Latest news from CADS
October 2020 newsletter(November 02, 2020)
Just because it's Christ-a-mas...
Following the success of our CADaret! production for the Royston Arts Festival, we're planning a similar venture for December. This would have a Christmas theme and feature members (and others) performing the same sort of mixture of sketches, songs and monologues as before. We're hoping to be able to book a venue in which to record contributions, but if that doesn't work, we may revert to the previous model and record everyone separately.
What we need, though, are volunteers to do a "party piece" - we have a few thoughts, based on the Christmas show we did last year for the Royston Museum, but we could always use more ideas. If you'd like to take part, we'd love to hear from you. You don't at this stage need to decide what you're going to do (and we may, in any case, suggest things once we've got a rough plan together) but if you can let us know in principle as soon as possible, that'd be great. E-mail [email protected], please...
A Claire winner
During lockdown, lots of us tried our hands at new things, perhaps none more so than the redoubtable Claire Hogan, who not only took part in a stand-up comedy course (some of you may have watched her very funny end-of-term performance on Zoom) but also signed up for an online School of Comedy, run by the excellent David Tristram.
Part of the "homework" for the course included the writing of a short sketch set in a launderette - Claire's resulting playlet Smalls subsequently became part of our CADaret! production and many of you will have seen it in that context. Not content with that, however, Claire has gone on to write three other short pieces featuring the same three friends (with, we understand, another in the pipeline that may well end up as part of our Christmas CADaret!) and is planning to publish all four in a single volume shortly. She's even managed to persuade Nick Warburton to write a foreword to the plays.
As part of the School of Comedy, participants were also encouraged to write their own one-act comedy play and Claire once again rose to the challenge and came up with The Staycation, which Emma Daintrey has agreed to direct as a rehearsed reading via Zoom in the New Year. Note that this won't be a free-for-all play reading in the style of our usual sessions but a rehearsed read-through with a set cast.
The play is set in the home of Wendy and Rob, whose plans for a Caribbean cruise to celebrate their silver wedding anniversary have been thwarted by the restrictions of lockdown. Attempts to re-create the atmosphere of the Caribbean at home are falling somewhat flat, despite Wendy's best efforts, but then things take a turn for the worse when Marcus and Portia arrive, suitcases in hand, expecting to stay for the weekend. It seems that Rob has forgotten to cancel his own plans to rent out their house through Airbnb. As Marcus and Portia seem reluctant to leave, it's up to the four of them to make the best of a bad job...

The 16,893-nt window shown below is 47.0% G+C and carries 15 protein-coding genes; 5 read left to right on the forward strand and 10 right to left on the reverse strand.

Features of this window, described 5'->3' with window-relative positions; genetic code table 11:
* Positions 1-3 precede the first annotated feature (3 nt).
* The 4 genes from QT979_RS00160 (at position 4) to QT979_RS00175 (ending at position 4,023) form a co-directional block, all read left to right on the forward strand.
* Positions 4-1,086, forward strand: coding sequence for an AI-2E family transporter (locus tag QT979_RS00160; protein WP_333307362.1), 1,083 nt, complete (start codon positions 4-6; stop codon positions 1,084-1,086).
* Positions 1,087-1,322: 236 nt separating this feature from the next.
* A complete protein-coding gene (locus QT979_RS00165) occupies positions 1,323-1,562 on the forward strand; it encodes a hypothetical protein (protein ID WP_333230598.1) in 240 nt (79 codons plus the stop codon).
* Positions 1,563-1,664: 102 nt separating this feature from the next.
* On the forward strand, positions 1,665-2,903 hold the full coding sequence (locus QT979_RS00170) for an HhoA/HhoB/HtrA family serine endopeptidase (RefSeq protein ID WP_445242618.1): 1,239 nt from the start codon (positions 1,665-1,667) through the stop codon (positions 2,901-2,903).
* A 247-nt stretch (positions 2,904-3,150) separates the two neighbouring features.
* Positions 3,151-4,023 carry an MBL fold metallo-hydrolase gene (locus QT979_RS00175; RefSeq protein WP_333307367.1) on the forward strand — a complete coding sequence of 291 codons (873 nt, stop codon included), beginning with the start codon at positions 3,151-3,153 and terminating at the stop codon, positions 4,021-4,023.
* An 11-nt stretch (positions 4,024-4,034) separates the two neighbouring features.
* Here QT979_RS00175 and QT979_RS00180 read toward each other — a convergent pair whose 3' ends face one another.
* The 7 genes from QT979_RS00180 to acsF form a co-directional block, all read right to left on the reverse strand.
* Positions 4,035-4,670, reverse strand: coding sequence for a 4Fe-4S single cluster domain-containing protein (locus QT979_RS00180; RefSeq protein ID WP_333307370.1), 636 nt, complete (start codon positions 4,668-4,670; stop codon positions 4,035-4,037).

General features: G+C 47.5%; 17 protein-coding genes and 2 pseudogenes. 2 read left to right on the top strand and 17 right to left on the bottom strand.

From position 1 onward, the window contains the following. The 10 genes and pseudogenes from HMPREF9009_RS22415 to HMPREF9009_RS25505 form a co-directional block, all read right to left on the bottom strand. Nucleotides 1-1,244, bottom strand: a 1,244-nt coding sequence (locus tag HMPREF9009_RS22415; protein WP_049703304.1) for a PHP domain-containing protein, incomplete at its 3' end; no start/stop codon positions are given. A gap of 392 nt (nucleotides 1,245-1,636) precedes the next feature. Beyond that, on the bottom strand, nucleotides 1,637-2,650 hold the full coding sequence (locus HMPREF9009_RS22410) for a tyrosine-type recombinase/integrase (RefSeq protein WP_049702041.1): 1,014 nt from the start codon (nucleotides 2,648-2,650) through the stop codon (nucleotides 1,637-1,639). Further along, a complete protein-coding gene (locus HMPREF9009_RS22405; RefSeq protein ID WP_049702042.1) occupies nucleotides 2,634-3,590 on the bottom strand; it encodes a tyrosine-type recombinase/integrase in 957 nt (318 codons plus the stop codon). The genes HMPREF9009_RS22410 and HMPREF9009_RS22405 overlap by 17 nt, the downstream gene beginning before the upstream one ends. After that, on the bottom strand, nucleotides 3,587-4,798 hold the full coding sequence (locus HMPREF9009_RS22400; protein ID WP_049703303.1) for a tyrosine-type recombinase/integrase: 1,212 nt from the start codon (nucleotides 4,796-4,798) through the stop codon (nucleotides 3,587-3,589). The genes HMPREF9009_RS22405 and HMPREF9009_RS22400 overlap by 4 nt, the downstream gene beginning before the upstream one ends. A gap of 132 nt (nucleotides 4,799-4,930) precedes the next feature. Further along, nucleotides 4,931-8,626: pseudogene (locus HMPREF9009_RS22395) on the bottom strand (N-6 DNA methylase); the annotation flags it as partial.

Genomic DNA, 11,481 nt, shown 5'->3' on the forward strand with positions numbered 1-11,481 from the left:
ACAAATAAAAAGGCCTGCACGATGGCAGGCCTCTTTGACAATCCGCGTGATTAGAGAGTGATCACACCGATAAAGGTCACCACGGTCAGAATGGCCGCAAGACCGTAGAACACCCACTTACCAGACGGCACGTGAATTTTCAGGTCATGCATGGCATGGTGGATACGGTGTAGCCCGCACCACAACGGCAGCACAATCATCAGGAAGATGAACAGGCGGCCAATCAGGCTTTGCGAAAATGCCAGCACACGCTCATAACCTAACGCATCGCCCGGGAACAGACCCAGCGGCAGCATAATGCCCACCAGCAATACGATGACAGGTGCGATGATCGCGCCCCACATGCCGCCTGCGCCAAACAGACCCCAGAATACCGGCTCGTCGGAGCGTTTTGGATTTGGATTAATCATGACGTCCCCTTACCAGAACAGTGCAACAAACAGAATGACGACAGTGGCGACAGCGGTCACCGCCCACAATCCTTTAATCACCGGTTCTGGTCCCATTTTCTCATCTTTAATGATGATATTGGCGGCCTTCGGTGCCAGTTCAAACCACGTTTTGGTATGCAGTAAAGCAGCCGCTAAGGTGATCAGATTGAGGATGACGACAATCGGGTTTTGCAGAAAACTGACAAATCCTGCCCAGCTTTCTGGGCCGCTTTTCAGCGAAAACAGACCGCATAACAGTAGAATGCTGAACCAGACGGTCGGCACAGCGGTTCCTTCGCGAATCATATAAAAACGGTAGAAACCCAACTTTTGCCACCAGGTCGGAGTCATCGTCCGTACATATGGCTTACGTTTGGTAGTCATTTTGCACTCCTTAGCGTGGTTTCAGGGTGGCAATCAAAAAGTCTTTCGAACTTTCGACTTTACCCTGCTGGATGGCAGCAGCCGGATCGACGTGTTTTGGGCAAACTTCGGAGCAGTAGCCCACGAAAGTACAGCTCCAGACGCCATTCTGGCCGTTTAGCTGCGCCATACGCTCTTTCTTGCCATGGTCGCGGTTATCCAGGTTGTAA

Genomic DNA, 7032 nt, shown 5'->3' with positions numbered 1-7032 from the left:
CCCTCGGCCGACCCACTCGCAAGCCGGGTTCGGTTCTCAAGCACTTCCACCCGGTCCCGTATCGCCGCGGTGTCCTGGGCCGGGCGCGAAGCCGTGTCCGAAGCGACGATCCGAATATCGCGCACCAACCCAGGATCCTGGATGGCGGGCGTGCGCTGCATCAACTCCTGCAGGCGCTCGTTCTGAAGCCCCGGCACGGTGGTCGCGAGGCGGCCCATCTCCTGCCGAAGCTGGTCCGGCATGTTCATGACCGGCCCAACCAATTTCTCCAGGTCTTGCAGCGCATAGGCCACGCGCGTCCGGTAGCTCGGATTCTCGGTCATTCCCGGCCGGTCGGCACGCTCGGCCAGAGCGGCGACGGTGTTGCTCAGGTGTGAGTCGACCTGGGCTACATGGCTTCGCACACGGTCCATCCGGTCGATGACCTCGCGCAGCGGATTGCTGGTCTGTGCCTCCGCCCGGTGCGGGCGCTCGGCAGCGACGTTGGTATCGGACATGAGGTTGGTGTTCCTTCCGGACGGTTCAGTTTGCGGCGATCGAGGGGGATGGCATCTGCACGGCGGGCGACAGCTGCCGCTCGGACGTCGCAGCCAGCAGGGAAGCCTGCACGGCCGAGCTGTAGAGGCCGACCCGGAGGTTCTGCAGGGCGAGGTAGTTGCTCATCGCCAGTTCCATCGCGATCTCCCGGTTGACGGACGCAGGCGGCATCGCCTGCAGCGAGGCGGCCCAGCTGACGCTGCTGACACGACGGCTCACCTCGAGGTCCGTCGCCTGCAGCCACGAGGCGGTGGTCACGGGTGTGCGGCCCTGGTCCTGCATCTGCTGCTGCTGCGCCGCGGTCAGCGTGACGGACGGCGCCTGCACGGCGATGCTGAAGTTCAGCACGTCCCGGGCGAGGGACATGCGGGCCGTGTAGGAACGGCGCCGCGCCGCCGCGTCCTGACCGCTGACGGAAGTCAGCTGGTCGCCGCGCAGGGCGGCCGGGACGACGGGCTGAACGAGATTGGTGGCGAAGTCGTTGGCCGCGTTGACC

If you'd like to "audition" for this presentation, there'll be further details in the next newsletter, but you'll need to be able to commit to three or four evening rehearsals, again via Zoom, probably after the Christmas break. Please watch out for further news on this and Claire's other ventures - it seems there's no stopping her!
The write stuff
If you fancy following in Claire's footsteps, by the way, the Institute of Continuing Education in Cambridge is currently offering an online course called "Finding your voice as a playwright", part of the University of Cambridge’s Micro Master’s programme in writing for performance and for the entertainment industries. It's an instructor-led course lasting four weeks and requiring about 8-10 hours effort a week and, unless you want your work assessing and accrediting, it's completely free of charge, though you'll only be able to access the material during those four weeks unless you're paying. (Note that it's being run on the EdX platform, so some sections don’t work on mobile devices.)
The course aims to look at how to find your own distinctive dramatic voice as a playwright, how to choose themes that will resonate with audiences, how to create powerful characters and structure a scene, and how to connect with new forms of theatrical outlet such as social media
Claire comments, "I think that this is a really useful asset for actors, directors and writers. Give it a chance, as not every module of the whole programme will appeal, but there'll always be something to consider."
The course actually started last week but you can still enrol at https://www.edx.org/course/finding-your-voice-as-a-playwright if you're quick!
Our next meeting is on Wednesday 11 November; if there's anything you'd like us to consider or discuss, please feel free to contact any of us at any time via the Contact page of this website!